Dealing with pests on your bay tree
Treat scale insects, aphids and caterpillars if you see them on your leaves by wiping these pests away with rubbing alcohol on a cotton ball or swabbing them with insecticidal soap until they stop moving when applied to the leaves.
Repeat applications as needed over 10 days because many of these bugs are persistent once they have begun eating your plant material and laying eggs.
Treat fungal leaf spots by picking off affected leaves when dry and falling off on their own.
Examine your plant every fall for pests like borers, white grubs and other insects that can damage the roots or trunk.
Cut through the bark with a sterile knife until you see the insect, then remove it by hand using gloves to protect yourself from possible infection.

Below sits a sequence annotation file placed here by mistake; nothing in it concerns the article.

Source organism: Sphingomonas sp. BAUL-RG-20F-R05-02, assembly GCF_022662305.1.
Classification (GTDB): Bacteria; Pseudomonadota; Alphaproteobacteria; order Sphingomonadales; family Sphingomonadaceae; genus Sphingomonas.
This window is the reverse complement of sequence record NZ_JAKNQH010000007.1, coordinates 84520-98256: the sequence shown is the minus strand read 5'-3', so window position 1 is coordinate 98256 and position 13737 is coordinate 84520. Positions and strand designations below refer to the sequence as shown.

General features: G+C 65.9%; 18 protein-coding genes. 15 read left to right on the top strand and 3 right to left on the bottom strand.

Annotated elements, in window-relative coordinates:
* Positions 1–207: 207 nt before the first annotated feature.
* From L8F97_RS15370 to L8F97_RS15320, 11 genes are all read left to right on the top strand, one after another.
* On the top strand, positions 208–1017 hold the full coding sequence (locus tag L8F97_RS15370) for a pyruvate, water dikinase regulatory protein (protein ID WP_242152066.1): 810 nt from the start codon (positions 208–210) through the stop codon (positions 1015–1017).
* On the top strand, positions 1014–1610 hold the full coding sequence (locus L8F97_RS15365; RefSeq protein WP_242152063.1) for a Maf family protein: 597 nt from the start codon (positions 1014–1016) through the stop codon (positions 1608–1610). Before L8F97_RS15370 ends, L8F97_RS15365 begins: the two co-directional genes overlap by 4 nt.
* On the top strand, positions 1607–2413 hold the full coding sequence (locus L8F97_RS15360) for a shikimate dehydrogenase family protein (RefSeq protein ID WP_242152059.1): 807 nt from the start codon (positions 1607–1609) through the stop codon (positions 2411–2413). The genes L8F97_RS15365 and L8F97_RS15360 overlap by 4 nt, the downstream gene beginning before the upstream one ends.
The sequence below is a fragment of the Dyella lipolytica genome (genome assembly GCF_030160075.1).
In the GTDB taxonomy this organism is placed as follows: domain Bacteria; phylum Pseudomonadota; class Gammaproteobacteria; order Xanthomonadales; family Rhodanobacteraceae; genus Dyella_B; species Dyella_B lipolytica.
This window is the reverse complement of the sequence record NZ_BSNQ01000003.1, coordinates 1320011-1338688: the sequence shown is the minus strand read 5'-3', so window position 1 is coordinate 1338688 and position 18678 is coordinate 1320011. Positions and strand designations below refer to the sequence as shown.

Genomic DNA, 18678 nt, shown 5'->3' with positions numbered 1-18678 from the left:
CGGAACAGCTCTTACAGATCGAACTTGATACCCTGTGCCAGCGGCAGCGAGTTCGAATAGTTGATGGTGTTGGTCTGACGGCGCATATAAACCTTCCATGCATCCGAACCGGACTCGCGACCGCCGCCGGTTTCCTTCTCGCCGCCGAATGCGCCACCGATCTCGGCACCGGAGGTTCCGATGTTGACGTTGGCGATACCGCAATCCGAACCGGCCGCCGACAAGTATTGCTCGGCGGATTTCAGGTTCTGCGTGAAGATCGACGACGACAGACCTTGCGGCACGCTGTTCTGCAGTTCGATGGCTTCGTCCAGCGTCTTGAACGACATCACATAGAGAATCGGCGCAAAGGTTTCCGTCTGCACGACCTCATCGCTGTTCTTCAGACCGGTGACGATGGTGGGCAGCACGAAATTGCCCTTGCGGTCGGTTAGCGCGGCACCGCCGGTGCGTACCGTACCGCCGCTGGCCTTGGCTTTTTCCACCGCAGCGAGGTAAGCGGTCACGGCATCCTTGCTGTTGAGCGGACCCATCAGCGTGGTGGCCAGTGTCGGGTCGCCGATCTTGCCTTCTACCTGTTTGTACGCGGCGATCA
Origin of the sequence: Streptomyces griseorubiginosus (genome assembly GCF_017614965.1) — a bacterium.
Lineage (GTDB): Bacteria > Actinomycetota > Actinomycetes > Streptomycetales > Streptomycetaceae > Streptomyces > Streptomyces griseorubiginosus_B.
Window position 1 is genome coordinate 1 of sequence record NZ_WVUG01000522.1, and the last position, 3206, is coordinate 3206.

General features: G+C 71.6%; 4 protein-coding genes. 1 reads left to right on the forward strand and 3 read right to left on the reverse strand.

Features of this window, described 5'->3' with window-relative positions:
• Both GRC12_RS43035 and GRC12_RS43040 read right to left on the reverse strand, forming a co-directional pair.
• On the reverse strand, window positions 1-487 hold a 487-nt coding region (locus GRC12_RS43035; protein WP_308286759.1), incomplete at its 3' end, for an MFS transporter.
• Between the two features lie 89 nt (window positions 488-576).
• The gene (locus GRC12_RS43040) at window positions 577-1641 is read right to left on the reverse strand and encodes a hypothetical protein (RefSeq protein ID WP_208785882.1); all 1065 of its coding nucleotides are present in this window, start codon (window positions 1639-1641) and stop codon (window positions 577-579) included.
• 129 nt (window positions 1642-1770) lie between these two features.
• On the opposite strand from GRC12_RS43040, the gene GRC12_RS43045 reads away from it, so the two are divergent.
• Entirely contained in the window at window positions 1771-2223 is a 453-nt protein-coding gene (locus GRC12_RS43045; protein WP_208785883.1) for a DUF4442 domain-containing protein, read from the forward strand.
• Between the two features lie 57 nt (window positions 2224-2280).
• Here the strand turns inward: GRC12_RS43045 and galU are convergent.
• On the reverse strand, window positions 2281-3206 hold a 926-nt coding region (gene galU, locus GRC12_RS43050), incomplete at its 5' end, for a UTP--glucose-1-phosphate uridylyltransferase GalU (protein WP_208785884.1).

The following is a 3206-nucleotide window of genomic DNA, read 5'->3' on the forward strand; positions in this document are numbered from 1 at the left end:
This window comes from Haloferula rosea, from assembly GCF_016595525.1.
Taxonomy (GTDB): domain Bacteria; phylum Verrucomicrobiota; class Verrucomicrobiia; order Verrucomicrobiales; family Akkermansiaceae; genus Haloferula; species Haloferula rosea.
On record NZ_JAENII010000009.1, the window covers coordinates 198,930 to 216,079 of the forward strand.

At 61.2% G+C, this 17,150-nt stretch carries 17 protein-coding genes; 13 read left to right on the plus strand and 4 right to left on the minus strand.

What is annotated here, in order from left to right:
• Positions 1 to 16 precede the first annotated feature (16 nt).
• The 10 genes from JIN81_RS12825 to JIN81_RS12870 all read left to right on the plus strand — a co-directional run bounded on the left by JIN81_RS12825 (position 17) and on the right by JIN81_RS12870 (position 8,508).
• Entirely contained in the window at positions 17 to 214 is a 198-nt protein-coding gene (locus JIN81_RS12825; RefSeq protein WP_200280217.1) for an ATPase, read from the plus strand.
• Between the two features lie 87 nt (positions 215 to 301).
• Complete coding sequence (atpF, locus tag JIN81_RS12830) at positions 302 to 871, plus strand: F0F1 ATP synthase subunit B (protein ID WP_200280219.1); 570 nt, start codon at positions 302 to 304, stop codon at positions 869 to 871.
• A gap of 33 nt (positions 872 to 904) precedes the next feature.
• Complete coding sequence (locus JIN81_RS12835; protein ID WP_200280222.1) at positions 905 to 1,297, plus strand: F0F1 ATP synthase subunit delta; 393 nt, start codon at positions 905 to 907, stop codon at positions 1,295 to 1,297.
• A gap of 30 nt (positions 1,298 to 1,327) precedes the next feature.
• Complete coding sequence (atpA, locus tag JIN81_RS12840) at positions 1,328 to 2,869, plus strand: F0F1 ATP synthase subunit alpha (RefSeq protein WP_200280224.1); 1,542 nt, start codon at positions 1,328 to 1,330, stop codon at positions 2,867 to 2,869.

Remove any other damaged areas by cutting out the dead tissue to healthy growth, if needed.
Use pruning shears or a saw blade to follow any signs of rot in the woody branch material as close to the center of the problem as possible before removing it entirely from your bay laurel tree’s canopy.
Prune back all branches that look weak or unhealthy so they will not break in high winds.
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Harvesting your bay laurel tree
Pick leaves from the lower branches while you are watering.
Prepare leaves as soon as possible after harvesting them, because they will quickly start to brown on their own if they are not used right away.
Don’t take more than one third of the total number of leaves and don’t use all your bay leaves at one time, so that you do not kill your plant.